On Tuesday, January 27, 2020, the U.S. Supreme Court (SCOTUS) allowed the Trump administration to enforce the "public charge" rule, denying certain immigrants to gain permanent resident if they're likely to need government assistance to basic needs like food, shelter, and health care. The SCOTUS 5-4 decision on the public charge rule, previously overturned by lower courts, broadens the definition of public charge to an immigrant who receives one or more public benefits for more than 12 months in the aggregate within any 36-month period. Some of the types of benefits considered in the public charge test include Temporary Assistance for Needy Families (TANF), Medicaid, Supplemental Nutrition Assistant Program (SNAP), Public Housing, and Section 8 housing assistance under the Housing Choice Voucher Program.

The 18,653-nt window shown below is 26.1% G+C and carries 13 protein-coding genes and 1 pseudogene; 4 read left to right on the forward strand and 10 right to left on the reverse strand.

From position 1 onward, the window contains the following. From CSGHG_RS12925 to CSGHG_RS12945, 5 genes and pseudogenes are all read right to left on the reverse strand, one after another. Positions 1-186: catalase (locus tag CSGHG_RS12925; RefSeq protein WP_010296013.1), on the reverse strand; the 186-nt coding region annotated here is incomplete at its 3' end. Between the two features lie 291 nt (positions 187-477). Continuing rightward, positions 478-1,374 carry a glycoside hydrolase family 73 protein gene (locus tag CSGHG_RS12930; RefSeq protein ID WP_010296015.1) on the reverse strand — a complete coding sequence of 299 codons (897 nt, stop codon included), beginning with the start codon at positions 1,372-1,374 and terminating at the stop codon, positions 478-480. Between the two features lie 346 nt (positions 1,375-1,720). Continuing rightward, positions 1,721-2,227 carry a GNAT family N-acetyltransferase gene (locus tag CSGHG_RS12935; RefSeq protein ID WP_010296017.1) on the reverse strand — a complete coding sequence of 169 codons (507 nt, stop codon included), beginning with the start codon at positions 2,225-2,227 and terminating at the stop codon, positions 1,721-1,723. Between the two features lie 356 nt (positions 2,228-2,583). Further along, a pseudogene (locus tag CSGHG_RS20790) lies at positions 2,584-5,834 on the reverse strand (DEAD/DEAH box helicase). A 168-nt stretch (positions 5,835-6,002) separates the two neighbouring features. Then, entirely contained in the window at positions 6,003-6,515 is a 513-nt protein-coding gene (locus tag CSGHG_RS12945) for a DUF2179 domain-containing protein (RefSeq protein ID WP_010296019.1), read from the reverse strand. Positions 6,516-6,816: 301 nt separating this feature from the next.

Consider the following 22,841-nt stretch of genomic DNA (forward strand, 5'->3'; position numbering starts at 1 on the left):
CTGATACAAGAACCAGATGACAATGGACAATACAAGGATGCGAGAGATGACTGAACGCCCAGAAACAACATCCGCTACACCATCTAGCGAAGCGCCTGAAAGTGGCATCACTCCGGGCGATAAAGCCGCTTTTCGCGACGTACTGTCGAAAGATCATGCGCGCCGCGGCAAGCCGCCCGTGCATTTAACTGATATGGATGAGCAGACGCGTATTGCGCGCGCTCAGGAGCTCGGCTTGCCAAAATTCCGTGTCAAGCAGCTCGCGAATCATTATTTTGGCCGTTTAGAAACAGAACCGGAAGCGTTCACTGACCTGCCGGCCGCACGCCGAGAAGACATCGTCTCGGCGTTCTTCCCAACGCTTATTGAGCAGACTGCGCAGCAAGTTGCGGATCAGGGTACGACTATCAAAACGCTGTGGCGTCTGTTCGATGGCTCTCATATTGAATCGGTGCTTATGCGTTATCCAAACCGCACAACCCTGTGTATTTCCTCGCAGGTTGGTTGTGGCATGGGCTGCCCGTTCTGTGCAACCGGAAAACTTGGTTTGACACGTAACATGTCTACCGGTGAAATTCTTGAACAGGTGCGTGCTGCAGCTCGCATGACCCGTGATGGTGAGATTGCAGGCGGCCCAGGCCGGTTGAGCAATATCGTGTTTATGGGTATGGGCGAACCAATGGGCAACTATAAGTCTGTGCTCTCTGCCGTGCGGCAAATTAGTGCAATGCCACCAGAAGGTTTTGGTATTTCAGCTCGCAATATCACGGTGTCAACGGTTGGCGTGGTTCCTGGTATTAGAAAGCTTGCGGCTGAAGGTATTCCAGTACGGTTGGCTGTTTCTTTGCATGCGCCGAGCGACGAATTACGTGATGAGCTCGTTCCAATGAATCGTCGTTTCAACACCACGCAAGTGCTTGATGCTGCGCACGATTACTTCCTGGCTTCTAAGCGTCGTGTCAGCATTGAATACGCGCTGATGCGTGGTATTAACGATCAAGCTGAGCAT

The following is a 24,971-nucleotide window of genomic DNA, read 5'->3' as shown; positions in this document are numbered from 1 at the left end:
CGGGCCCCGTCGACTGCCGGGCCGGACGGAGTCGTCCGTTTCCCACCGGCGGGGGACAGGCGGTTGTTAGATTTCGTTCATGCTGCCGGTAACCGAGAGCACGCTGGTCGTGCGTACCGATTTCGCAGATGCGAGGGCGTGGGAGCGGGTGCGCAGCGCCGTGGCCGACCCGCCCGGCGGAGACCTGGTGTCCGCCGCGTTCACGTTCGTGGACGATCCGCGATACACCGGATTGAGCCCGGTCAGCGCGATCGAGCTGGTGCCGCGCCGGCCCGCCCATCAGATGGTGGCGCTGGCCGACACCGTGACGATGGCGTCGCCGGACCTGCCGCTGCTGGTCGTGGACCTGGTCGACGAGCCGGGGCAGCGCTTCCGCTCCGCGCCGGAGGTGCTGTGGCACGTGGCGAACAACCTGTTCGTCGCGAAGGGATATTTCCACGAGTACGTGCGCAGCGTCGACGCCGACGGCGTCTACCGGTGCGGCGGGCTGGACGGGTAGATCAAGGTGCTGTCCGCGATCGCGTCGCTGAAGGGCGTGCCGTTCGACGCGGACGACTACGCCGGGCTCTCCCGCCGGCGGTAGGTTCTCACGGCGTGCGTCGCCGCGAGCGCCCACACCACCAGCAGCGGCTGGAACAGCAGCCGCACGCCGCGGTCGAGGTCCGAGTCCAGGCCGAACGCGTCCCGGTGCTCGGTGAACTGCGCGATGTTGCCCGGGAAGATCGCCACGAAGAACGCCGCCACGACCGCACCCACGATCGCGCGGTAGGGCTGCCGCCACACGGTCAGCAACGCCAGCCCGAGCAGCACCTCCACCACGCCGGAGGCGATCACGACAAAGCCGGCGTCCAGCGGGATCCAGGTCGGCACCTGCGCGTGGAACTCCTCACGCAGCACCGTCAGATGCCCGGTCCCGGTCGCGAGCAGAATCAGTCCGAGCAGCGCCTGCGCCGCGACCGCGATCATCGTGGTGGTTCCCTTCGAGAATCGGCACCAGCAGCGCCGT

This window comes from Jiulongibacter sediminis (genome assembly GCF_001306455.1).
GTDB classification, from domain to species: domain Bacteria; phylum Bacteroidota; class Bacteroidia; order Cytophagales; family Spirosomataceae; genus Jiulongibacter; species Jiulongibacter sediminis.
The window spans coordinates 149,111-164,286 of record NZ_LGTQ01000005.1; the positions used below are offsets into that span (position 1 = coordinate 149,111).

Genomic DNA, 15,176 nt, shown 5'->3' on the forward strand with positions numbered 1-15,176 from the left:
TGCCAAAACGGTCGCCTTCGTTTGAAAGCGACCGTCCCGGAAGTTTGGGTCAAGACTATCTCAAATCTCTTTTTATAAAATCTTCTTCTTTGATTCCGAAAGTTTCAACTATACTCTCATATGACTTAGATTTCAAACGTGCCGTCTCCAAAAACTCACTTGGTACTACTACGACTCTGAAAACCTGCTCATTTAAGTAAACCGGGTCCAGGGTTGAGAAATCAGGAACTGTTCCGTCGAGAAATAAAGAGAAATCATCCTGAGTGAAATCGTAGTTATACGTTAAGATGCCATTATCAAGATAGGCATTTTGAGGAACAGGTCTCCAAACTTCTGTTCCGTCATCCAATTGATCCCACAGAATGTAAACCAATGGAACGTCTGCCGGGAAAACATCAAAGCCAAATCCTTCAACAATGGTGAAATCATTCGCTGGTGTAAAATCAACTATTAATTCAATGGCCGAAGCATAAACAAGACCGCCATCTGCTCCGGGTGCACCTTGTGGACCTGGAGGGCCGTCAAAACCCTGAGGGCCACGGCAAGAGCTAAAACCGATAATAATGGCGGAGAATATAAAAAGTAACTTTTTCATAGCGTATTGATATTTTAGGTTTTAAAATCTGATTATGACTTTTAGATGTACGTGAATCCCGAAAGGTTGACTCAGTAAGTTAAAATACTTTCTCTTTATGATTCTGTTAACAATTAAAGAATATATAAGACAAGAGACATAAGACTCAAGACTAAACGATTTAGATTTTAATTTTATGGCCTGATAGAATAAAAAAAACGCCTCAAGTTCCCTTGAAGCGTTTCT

While this anti-immigrant policy does not apply to all immigrants applying for lawful permanent residency (LPR), current green card holders, or naturalized citizens, fear and confusion around the rule can impact immigrant families' decisions to access benefits they need and are eligible to receive.
Learn more about the impact of the public charge rule on immigrant children and families: https://cssp.org/wp-content/up...actonChildren-v3.pdf